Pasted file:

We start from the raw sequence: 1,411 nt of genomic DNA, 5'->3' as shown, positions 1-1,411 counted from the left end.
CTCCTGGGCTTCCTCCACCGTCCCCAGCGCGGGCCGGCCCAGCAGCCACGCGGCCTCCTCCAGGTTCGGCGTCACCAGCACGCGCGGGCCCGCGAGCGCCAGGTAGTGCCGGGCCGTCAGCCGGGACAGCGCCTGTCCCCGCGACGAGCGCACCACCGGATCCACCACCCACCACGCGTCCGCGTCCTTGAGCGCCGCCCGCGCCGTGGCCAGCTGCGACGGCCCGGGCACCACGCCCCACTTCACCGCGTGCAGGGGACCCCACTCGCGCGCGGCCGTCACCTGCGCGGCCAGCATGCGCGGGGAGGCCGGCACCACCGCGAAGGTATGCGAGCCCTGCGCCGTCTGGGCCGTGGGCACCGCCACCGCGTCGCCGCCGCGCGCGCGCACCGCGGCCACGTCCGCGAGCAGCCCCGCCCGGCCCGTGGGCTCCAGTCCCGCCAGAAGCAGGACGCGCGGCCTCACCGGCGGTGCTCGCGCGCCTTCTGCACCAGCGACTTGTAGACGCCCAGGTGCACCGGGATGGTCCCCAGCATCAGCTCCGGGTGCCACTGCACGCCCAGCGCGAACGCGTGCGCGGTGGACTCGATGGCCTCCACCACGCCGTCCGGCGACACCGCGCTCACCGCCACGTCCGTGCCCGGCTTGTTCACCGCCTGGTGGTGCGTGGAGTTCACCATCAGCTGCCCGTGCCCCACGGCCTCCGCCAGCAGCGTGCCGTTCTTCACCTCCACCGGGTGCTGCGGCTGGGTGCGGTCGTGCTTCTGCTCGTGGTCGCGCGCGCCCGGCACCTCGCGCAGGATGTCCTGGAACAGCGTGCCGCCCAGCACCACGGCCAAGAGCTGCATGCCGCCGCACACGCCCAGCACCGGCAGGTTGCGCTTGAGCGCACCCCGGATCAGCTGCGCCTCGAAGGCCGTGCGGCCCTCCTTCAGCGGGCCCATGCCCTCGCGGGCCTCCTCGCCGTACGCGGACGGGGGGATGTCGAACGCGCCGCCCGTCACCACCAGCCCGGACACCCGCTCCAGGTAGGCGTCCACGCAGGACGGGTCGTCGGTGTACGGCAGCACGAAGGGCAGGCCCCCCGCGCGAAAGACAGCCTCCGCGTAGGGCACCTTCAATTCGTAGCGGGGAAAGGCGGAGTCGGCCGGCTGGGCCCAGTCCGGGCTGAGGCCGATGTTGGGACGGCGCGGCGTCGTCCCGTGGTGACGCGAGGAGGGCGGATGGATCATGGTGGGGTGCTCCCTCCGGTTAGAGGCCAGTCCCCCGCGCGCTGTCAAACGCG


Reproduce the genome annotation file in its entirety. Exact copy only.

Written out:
We start from the raw sequence: 1,411 nt of genomic DNA, 5'->3' as shown, positions 1-1,411 counted from the left end.
CTCCTGGGCTTCCTCCACCGTCCCCAGCGCGGGCCGGCCCAGCAGCCACGCGGCCTCCTCCAGGTTCGGCGTCACCAGCACGCGCGGGCCCGCGAGCGCCAGGTAGTGCCGGGCCGTCAGCCGGGACAGCGCCTGTCCCCGCGACGAGCGCACCACCGGATCCACCACCCACCACGCGTCCGCGTCCTTGAGCGCCGCCCGCGCCGTGGCCAGCTGCGACGGCCCGGGCACCACGCCCCACTTCACCGCGTGCAGGGGACCCCACTCGCGCGCGGCCGTCACCTGCGCGGCCAGCATGCGCGGGGAGGCCGGCACCACCGCGAAGGTATGCGAGCCCTGCGCCGTCTGGGCCGTGGGCACCGCCACCGCGTCGCCGCCGCGCGCGCGCACCGCGGCCACGTCCGCGAGCAGCCCCGCCCGGCCCGTGGGCTCCAGTCCCGCCAGAAGCAGGACGCGCGGCCTCACCGGCGGTGCTCGCGCGCCTTCTGCACCAGCGACTTGTAGACGCCCAGGTGCACCGGGATGGTCCCCAGCATCAGCTCCGGGTGCCACTGCACGCCCAGCGCGAACGCGTGCGCGGTGGACTCGATGGCCTCCACCACGCCGTCCGGCGACACCGCGCTCACCGCCACGTCCGTGCCCGGCTTGTTCACCGCCTGGTGGTGCGTGGAGTTCACCATCAGCTGCCCGTGCCCCACGGCCTCCGCCAGCAGCGTGCCGTTCTTCACCTCCACCGGGTGCTGCGGCTGGGTGCGGTCGTGCTTCTGCTCGTGGTCGCGCGCGCCCGGCACCTCGCGCAGGATGTCCTGGAACAGCGTGCCGCCCAGCACCACGGCCAAGAGCTGCATGCCGCCGCACACGCCCAGCACCGGCAGGTTGCGCTTGAGCGCACCCCGGATCAGCTGCGCCTCGAAGGCCGTGCGGCCCTCCTTCAGCGGGCCCATGCCCTCGCGGGCCTCCTCGCCGTACGCGGACGGGGGGATGTCGAACGCGCCGCCCGTCACCACCAGCCCGGACACCCGCTCCAGGTAGGCGTCCACGCAGGACGGGTCGTCGGTGTACGGCAGCACGAAGGGCAGGCCCCCCGCGCGAAAGACAGCCTCCGCGTAGGGCACCTTCAATTCGTAGCGGGGAAAGGCGGAGTCGGCCGGCTGGGCCCAGTCCGGGCTGAGGCCGATGTTGGGACGGCGCGGCGTCGTCCCGTGGTGACGCGAGGAGGGCGGATGGATCATGGTGGGGTGCTCCCTCCGGTTAGAGGCCAGTCCCCCGCGCGCTGTCAAACGCG